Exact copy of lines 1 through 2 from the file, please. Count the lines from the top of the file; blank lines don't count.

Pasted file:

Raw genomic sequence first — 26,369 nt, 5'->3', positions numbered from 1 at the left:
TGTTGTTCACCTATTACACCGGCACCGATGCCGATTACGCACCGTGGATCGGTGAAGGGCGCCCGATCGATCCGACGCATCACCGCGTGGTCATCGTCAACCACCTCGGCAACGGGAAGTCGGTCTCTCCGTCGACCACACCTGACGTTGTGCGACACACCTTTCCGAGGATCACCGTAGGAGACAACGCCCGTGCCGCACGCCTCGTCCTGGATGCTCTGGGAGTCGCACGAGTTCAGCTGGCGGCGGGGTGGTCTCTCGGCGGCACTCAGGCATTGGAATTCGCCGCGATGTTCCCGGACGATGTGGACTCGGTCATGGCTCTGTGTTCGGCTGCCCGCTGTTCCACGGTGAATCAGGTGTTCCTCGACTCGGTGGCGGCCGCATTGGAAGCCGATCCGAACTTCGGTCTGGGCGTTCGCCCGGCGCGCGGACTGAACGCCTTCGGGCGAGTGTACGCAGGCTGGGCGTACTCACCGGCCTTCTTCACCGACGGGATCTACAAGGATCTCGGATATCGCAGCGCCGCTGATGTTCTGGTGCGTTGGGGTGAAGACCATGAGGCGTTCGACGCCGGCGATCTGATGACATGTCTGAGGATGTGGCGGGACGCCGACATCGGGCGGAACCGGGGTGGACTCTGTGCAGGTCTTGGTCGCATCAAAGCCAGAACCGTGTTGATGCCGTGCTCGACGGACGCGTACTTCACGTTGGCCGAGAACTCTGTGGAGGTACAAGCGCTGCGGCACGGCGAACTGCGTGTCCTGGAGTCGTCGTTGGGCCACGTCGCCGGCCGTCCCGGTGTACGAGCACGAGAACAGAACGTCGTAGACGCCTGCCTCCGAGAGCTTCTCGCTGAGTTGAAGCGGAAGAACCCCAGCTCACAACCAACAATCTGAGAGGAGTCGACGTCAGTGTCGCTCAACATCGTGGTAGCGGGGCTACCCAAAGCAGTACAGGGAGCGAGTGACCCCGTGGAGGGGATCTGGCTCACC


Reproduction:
Raw genomic sequence first — 26,369 nt, 5'->3', positions numbered from 1 at the left:
TGTTGTTCACCTATTACACCGGCACCGATGCCGATTACGCACCGTGGATCGGTGAAGGGCGCCCGATCGATCCGACGCATCACCGCGTGGTCATCGTCAACCACCTCGGCAACGGGAAGTCGGTCTCTCCGTCGACCACACCTGACGTTGTGCGACACACCTTTCCGAGGATCACCGTAGGAGACAACGCCCGTGCCGCACGCCTCGTCCTGGATGCTCTGGGAGTCGCACGAGTTCAGCTGGCGGCGGGGTGGTCTCTCGGCGGCACTCAGGCATTGGAATTCGCCGCGATGTTCCCGGACGATGTGGACTCGGTCATGGCTCTGTGTTCGGCTGCCCGCTGTTCCACGGTGAATCAGGTGTTCCTCGACTCGGTGGCGGCCGCATTGGAAGCCGATCCGAACTTCGGTCTGGGCGTTCGCCCGGCGCGCGGACTGAACGCCTTCGGGCGAGTGTACGCAGGCTGGGCGTACTCACCGGCCTTCTTCACCGACGGGATCTACAAGGATCTCGGATATCGCAGCGCCGCTGATGTTCTGGTGCGTTGGGGTGAAGACCATGAGGCGTTCGACGCCGGCGATCTGATGACATGTCTGAGGATGTGGCGGGACGCCGACATCGGGCGGAACCGGGGTGGACTCTGTGCAGGTCTTGGTCGCATCAAAGCCAGAACCGTGTTGATGCCGTGCTCGACGGACGCGTACTTCACGTTGGCCGAGAACTCTGTGGAGGTACAAGCGCTGCGGCACGGCGAACTGCGTGTCCTGGAGTCGTCGTTGGGCCACGTCGCCGGCCGTCCCGGTGTACGAGCACGAGAACAGAACGTCGTAGACGCCTGCCTCCGAGAGCTTCTCGCTGAGTTGAAGCGGAAGAACCCCAGCTCACAACCAACAATCTGAGAGGAGTCGACGTCAGTGTCGCTCAACATCGTGGTAGCGGGGCTACCCAAAGCAGTACAGGGAGCGAGTGACCCCGTGGAGGGGATCTGGCTCACC